AL HAMNIK: Winning Chicago teams more important than winning personalities

2013-08-26T17:30:00Z 2013-09-03T22:20:07Z AL HAMNIK: Winning Chicago teams more important than winning personalitiesAl Hamnik Times Columnist
August 26, 2013 5:30 pm  • 

A professional sports team is often identified with its coach or manager.

When that individual is as dull as a butter knife, his team had better be kicking butt and taking names or be swallowed up in the national malaise.

The worst scenario is a boring leader and irrelevant team leading to fan apathy.

To be fair, it is difficult being upbeat, even funny, when your teams are a smoldering dumpster fire.

Chicago baseball is that, with its Cubs at 55-75 and White Sox 54-75 entering Monday night's action.

It's sad enough managers Dale Sveum and Robin Ventura lack the charisma and spunk of predecessors Lou Piniella and Ozzie Guillen. That's just their nature and you can't blame them for it.

But a vibrant city like Chicago needs colorful leaders for its sports teams, don't you agree? We need guys whose sound bites are treasured, who avoid tired cliches, who have the occasional temper tantrum, who are candid, and who don't treat every player like an adopted son.

Dale Sveum is a great guy, probably more suited as an assistant coach who doesn't have to play footsie with the spotlight. It's difficult to tell when he's happy or angry, and maybe that will change with a better product.

But for now, he doesn't come across as being interested.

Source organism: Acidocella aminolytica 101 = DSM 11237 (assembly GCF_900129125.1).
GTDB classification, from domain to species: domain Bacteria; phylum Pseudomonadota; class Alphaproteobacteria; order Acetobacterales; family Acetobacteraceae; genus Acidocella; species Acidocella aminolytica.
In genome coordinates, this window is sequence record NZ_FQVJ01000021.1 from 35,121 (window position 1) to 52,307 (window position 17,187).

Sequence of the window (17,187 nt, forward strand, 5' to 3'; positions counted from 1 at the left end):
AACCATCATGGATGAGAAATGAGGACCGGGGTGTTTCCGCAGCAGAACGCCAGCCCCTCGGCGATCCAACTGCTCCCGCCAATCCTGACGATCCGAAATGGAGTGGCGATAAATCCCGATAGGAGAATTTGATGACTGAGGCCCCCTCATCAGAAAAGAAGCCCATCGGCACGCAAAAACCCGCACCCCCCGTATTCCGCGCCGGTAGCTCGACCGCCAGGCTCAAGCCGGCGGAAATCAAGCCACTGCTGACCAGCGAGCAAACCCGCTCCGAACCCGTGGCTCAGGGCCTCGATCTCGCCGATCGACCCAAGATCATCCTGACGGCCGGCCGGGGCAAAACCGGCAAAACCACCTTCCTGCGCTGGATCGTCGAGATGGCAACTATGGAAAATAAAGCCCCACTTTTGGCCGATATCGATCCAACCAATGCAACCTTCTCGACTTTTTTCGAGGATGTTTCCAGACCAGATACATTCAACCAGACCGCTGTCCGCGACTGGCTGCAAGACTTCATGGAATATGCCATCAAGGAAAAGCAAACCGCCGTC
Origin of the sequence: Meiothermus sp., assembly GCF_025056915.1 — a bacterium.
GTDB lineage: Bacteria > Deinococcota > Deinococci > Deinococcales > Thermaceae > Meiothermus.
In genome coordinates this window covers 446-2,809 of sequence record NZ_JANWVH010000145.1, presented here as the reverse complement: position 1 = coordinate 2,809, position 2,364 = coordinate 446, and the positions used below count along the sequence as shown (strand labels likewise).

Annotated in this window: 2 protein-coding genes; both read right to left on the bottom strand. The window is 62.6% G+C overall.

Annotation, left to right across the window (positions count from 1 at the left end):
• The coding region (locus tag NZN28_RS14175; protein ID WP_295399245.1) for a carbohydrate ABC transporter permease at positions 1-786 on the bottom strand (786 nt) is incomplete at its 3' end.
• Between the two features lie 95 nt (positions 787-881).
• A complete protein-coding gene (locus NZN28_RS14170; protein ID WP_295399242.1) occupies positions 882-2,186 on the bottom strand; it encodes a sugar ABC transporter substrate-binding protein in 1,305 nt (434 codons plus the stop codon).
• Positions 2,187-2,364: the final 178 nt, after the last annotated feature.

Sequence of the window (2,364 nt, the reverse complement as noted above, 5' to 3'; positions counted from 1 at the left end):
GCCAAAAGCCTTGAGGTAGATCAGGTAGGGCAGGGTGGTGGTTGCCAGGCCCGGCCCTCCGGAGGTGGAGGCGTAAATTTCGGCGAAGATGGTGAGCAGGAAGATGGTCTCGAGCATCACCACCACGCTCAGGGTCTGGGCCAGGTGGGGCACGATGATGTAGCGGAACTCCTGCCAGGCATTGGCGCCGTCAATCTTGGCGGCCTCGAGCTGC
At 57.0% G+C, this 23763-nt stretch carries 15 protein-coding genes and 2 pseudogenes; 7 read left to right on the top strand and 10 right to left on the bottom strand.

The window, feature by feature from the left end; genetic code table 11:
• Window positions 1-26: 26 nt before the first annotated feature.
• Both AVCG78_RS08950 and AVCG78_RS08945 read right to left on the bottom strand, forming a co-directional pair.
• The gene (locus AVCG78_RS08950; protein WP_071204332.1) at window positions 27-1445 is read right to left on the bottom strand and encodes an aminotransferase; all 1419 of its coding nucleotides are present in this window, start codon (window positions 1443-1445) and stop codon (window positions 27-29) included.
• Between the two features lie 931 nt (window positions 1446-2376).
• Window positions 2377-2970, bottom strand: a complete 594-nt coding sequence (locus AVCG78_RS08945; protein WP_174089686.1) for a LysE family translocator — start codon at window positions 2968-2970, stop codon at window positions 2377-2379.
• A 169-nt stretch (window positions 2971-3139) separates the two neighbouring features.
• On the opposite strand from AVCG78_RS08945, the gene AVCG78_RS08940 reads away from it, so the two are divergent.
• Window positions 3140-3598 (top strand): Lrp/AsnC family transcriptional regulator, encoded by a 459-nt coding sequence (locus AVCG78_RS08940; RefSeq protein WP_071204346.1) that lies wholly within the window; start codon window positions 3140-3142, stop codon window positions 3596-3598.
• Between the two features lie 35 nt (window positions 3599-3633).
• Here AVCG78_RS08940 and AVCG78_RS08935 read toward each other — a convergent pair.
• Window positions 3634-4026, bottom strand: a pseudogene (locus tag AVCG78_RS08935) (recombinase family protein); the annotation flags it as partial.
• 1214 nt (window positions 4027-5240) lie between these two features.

He could be gone when the Cubs finally are front-page worthy. Rumors have Sveum serving only as a temporary bandage until the rebuilding is done, then a big-name manager being brought in.

Robin Ventura is a great guy, a former White Sox standout, but he took the job as a favor to team owner Jerry Reinsdorf and even turned down an extension.

The Sox are a wreck and must rebuild, too. If your heart's not really in it, do you have the patience needed to wait out this ordeal?

Ventura also is boring. Every pre- and post-game chat with media sounds like a press release. Nothing he says or does is inspiring. Grumpy pitching coach Don Cooper does a better job motivating while sitting in the dugout shadows.

Chicago is a strong media market, yet you seldom if ever see TV or radio commercials involving Sveum and Ventura.

C'mon, guys. Sell something. Cars. Chicken wings. Pizza. Aluminum siding. Anything.

Or are both managers that boring?

You rarely hear either as featured radio guests on ESPN 1000 or The Score. Their teams stink, but they still have opinions on the state of baseball, drug testing, or the future of their respective franchises.

Or are they too boring for their own media outlets?

Bulls coach Tom Thibodeau is duller than white bread, but his teams are constant challengers in the NBA.

Blackhawks coach Joel Quenneville could own Chicago if hockey didn't have its own select fan base.

And that brings us to the Bears, by far the city's most popular team. New hire Marc Trestman, however, is not your typical snarling, moody NFL coach.

He's actually kind of geeky, like a college professor or an accountant. And upbeat? The world is his rose garden.

Trestman could be the victim of identity theft and would be more concerned that his players were properly hydrated at today's steamy practice.

He doesn't want to make commercials. He's too focused on winning a championship. This guy, we'll have to watch.

This column solely represents the writer's opinion. Reach him at

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